Among the stories of World War II and the horrors that occurred in the world during the war, there are very few that are inspiring that don’t involve the deaths of soldiers or civilians. However, the construction of the Italian Chapel in Orkney, Scotland is such a story. It is the story of a group of men who, despite being prisoners of war on a frigid island in Scotland, rose above their surroundings and their imprisonment to build a beautiful chapel out of the basic tools that they were allowed.
In 1942 roughly 550 Italian soldiers were captured by the British in Africa and brought to the small island of Lamb Holm in Orkney, Scotland. This POW camp was known as Camp 60. The men of Camp 60 were brought to Scotland to assist in the building of the Churchill Barriers. The Churchill Barriers are four causeways that link the Orkney mainland and the islands of Lamb Holm, South Ronaldsay, Glimps Holm and Burray together. The causeways were meant to keep enemy submarines from entering the Scapa Flow. It was against international law to have POWs work on military projects, but the British made it seem like a civilian project, so it was allowed.
In Camp 60 on Lamb Holm Island, there was an Italian prisoner by the name of Domenico Chiocchetti. Domenico was something of an artist, and he is largely responsible for the two works of art that came to grace the dismal camp. The first is a statue of St. George slaying the dragon. He made this by forming the statue of barbed wire and then covering it in concrete. The statue is still there to this day. The second work of art that was constructed during Lamb Holm’s time as a POW camp is the Italian Chapel.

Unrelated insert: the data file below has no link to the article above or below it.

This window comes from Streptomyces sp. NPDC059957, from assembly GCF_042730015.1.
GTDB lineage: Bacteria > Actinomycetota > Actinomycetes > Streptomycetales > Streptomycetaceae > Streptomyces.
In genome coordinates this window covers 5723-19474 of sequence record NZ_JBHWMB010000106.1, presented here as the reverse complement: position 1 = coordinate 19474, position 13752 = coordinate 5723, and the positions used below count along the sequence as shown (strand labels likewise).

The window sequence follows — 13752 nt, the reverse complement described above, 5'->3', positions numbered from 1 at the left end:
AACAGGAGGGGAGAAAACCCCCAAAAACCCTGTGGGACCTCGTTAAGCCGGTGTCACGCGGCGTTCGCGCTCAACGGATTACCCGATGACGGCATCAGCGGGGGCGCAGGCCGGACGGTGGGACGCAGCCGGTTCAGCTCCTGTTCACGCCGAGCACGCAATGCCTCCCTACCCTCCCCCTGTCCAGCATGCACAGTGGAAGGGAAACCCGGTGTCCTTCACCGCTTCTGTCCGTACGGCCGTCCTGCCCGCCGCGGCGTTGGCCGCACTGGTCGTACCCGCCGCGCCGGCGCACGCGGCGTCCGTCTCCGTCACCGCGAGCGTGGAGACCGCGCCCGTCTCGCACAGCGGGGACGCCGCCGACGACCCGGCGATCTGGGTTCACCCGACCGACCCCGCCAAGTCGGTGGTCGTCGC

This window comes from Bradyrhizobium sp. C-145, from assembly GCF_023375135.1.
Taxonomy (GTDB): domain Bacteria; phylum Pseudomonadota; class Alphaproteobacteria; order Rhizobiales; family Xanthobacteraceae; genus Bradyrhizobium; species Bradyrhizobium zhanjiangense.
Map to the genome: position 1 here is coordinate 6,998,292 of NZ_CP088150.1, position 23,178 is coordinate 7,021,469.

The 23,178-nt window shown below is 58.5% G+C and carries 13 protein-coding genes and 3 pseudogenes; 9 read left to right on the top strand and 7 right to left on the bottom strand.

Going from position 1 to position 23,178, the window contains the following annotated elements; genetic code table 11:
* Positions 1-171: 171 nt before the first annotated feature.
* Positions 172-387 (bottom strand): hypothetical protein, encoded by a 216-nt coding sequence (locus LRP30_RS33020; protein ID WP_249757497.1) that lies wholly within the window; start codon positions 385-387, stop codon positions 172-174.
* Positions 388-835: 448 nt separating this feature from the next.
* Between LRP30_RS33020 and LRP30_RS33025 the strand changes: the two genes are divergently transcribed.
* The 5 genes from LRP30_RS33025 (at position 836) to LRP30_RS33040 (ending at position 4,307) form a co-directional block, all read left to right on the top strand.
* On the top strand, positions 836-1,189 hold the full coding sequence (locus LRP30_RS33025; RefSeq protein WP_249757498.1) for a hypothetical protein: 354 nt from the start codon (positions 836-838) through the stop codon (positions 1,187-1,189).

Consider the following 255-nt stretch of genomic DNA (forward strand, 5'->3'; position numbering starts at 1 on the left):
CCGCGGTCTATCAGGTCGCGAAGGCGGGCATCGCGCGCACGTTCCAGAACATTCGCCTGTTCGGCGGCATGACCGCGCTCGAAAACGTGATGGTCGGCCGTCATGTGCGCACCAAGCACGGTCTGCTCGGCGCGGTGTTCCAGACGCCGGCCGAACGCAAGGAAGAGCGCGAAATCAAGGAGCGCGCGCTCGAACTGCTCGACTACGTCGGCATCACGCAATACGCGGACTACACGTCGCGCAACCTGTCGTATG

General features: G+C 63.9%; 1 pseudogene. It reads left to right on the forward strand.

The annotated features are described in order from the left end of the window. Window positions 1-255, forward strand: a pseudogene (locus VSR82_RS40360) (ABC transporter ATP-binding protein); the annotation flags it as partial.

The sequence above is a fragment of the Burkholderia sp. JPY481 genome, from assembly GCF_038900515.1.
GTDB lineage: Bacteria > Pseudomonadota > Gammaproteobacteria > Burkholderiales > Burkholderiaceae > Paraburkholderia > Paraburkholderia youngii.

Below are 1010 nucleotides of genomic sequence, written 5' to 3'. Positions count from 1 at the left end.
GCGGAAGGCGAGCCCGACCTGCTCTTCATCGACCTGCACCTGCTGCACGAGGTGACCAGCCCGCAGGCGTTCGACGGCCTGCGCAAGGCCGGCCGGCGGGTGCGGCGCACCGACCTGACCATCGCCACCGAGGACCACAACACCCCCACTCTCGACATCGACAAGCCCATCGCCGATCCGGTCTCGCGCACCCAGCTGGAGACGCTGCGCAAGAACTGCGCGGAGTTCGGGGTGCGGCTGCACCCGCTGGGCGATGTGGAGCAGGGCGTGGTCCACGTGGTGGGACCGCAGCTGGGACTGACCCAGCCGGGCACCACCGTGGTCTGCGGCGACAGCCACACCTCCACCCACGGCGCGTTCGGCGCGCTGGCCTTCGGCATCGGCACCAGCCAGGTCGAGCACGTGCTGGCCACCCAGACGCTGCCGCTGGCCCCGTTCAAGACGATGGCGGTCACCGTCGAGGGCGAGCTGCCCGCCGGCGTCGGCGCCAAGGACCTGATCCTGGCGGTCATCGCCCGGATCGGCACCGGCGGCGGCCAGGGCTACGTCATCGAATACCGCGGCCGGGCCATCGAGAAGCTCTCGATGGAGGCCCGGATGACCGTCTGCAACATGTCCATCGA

In the late months of 1943, a new padre by the name of Father Giacombazee came to Camp 60. With the help of Giacombazee, the men of Camp 60 were able to convince the camp authorities to allow them the materials necessary to build a chapel on the island. The British provided the men with two Nissen huts (an easily assembled metal structure used during WWII). The man in charge of the building of the Churchill Barriers donated the concrete needed and a local artist donated paints and paintbrushes.
The two Nissen huts that were provided for the project were joined together to form one larger structure. The structure was going to hold a chapel at one end and a school at the other. The Italian prisoners started with the chapel side. They covered the walls with plasterboard and an altar was constructed out of concrete. Two windows were placed on either side and they were fitted with painted glass. The dedicated prisoners used their own money to buy decorative gold curtains for the altar. Chiocchetti was in charge of painting the interior of the chapel. His work transformed the interior of the structure into a beautiful place of worship. A man named Palumbo constructed a wrought iron rood screen for the chapel as well.
When the men were nearly finished with the interior of the chapel, they turned to the schoolhouse side of the building and began putting up plasterboard there. This time the plasterboard was painted to resemble bricks. After this was finished, it was time to move to the now comparatively drab exterior of the structure. The men set to work on building a facade for the Italian Chapel. When it was complete, one couldn’t tell that the building was made of Nissen huts when viewing it from the front. It could’ve been a typical small chapel in Europe. The rest of the structure was covered in concrete to conceal the metal of the Nissen huts.
When the war ended there were still a few small things that had yet to be completed at the Italian Chapel in Orkney. Domenico made the decision to stay on at Lamb Holm and finish the project after the men were free to go. He completed the chapel and then later Camp 60 was slated for demolition. Thankfully, the statue of St. George and the Italian Chapel were left standing. They became a popular attraction and now receive roughly 90,000 visitors annually.